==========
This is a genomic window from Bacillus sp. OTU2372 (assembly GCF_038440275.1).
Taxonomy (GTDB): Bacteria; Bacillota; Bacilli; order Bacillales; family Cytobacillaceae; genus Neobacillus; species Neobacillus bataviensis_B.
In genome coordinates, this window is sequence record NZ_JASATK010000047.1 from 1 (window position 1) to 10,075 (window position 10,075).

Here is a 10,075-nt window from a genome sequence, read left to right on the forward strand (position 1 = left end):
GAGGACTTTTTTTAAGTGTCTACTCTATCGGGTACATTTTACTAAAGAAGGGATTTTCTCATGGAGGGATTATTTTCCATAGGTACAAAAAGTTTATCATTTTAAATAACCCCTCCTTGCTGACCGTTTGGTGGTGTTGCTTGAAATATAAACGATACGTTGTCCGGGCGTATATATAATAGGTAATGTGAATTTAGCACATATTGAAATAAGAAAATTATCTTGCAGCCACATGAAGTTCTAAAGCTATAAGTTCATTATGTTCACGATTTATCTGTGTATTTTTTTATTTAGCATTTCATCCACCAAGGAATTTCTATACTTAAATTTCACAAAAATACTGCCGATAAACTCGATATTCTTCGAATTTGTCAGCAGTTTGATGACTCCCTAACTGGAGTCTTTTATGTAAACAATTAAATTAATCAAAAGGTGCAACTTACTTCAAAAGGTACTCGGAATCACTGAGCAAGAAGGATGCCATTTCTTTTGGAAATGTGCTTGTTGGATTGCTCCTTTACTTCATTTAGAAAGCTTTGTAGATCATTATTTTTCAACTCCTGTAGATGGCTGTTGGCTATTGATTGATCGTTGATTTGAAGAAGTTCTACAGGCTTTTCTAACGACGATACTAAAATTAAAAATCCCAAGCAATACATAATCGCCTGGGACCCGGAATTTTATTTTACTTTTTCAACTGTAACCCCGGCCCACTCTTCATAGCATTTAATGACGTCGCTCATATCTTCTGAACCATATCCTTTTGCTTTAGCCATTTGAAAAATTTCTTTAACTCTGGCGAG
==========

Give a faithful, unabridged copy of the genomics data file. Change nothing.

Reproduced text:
This is a genomic window from Bacillus sp. OTU2372 (assembly GCF_038440275.1).
Taxonomy (GTDB): Bacteria; Bacillota; Bacilli; order Bacillales; family Cytobacillaceae; genus Neobacillus; species Neobacillus bataviensis_B.
In genome coordinates, this window is sequence record NZ_JASATK010000047.1 from 1 (window position 1) to 10,075 (window position 10,075).

Here is a 10,075-nt window from a genome sequence, read left to right on the forward strand (position 1 = left end):
GAGGACTTTTTTTAAGTGTCTACTCTATCGGGTACATTTTACTAAAGAAGGGATTTTCTCATGGAGGGATTATTTTCCATAGGTACAAAAAGTTTATCATTTTAAATAACCCCTCCTTGCTGACCGTTTGGTGGTGTTGCTTGAAATATAAACGATACGTTGTCCGGGCGTATATATAATAGGTAATGTGAATTTAGCACATATTGAAATAAGAAAATTATCTTGCAGCCACATGAAGTTCTAAAGCTATAAGTTCATTATGTTCACGATTTATCTGTGTATTTTTTTATTTAGCATTTCATCCACCAAGGAATTTCTATACTTAAATTTCACAAAAATACTGCCGATAAACTCGATATTCTTCGAATTTGTCAGCAGTTTGATGACTCCCTAACTGGAGTCTTTTATGTAAACAATTAAATTAATCAAAAGGTGCAACTTACTTCAAAAGGTACTCGGAATCACTGAGCAAGAAGGATGCCATTTCTTTTGGAAATGTGCTTGTTGGATTGCTCCTTTACTTCATTTAGAAAGCTTTGTAGATCATTATTTTTCAACTCCTGTAGATGGCTGTTGGCTATTGATTGATCGTTGATTTGAAGAAGTTCTACAGGCTTTTCTAACGACGATACTAAAATTAAAAATCCCAAGCAATACATAATCGCCTGGGACCCGGAATTTTATTTTACTTTTTCAACTGTAACCCCGGCCCACTCTTCATAGCATTTAATGACGTCGCTCATATCTTCTGAACCATATCCTTTTGCTTTAGCCATTTGAAAAATTTCTTTAACTCTGGCGAG